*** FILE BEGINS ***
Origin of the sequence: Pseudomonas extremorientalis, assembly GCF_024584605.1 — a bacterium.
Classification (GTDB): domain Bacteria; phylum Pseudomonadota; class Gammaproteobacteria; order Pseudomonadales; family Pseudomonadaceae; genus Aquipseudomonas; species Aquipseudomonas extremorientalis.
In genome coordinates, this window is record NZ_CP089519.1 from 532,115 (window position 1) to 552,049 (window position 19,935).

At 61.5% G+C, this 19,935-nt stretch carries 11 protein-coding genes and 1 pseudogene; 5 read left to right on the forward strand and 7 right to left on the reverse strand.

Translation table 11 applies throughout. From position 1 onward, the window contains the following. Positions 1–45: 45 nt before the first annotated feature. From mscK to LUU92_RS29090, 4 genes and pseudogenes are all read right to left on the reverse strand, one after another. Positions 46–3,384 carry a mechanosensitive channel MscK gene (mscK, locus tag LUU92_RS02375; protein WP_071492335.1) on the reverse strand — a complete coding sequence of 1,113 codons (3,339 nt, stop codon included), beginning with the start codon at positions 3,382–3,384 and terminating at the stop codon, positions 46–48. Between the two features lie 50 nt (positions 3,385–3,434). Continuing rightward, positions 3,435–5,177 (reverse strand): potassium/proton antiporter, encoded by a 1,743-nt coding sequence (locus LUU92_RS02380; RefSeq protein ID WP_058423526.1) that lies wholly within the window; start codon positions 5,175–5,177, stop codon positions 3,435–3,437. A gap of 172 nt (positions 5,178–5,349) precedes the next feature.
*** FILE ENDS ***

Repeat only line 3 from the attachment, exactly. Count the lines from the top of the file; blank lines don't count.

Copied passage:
In genome coordinates, this window is record NZ_CP089519.1 from 532,115 (window position 1) to 552,049 (window position 19,935).